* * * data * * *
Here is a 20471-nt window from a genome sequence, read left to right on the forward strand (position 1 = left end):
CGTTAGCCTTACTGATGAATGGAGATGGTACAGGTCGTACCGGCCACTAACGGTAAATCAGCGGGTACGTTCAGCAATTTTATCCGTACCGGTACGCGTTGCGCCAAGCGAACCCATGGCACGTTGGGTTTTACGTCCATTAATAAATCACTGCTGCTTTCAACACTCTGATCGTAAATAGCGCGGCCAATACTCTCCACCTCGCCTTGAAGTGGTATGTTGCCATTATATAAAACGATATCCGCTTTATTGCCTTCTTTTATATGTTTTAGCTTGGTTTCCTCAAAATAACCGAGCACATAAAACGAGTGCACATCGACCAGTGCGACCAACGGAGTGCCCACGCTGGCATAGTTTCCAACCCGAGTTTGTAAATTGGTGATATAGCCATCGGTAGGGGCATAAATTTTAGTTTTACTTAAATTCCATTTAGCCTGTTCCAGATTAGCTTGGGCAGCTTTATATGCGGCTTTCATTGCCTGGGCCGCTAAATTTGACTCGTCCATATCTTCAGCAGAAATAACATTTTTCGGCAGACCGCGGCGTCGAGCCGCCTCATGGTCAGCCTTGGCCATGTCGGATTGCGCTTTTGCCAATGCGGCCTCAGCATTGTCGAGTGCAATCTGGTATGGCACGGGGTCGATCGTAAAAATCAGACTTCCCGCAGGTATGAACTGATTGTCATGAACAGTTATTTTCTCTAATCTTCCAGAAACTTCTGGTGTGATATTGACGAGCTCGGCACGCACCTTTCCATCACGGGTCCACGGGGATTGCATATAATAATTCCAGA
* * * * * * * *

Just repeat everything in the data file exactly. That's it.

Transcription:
Here is a 20471-nt window from a genome sequence, read left to right on the forward strand (position 1 = left end):
CGTTAGCCTTACTGATGAATGGAGATGGTACAGGTCGTACCGGCCACTAACGGTAAATCAGCGGGTACGTTCAGCAATTTTATCCGTACCGGTACGCGTTGCGCCAAGCGAACCCATGGCACGTTGGGTTTTACGTCCATTAATAAATCACTGCTGCTTTCAACACTCTGATCGTAAATAGCGCGGCCAATACTCTCCACCTCGCCTTGAAGTGGTATGTTGCCATTATATAAAACGATATCCGCTTTATTGCCTTCTTTTATATGTTTTAGCTTGGTTTCCTCAAAATAACCGAGCACATAAAACGAGTGCACATCGACCAGTGCGACCAACGGAGTGCCCACGCTGGCATAGTTTCCAACCCGAGTTTGTAAATTGGTGATATAGCCATCGGTAGGGGCATAAATTTTAGTTTTACTTAAATTCCATTTAGCCTGTTCCAGATTAGCTTGGGCAGCTTTATATGCGGCTTTCATTGCCTGGGCCGCTAAATTTGACTCGTCCATATCTTCAGCAGAAATAACATTTTTCGGCAGACCGCGGCGTCGAGCCGCCTCATGGTCAGCCTTGGCCATGTCGGATTGCGCTTTTGCCAATGCGGCCTCAGCATTGTCGAGTGCAATCTGGTATGGCACGGGGTCGATCGTAAAAATCAGACTTCCCGCAGGTATGAACTGATTGTCATGAACAGTTATTTTCTCTAATCTTCCAGAAACTTCTGGTGTGATATTGACGAGCTCGGCACGCACCTTTCCATCACGGGTCCACGGGGATTGCATATAATAATTCCAGA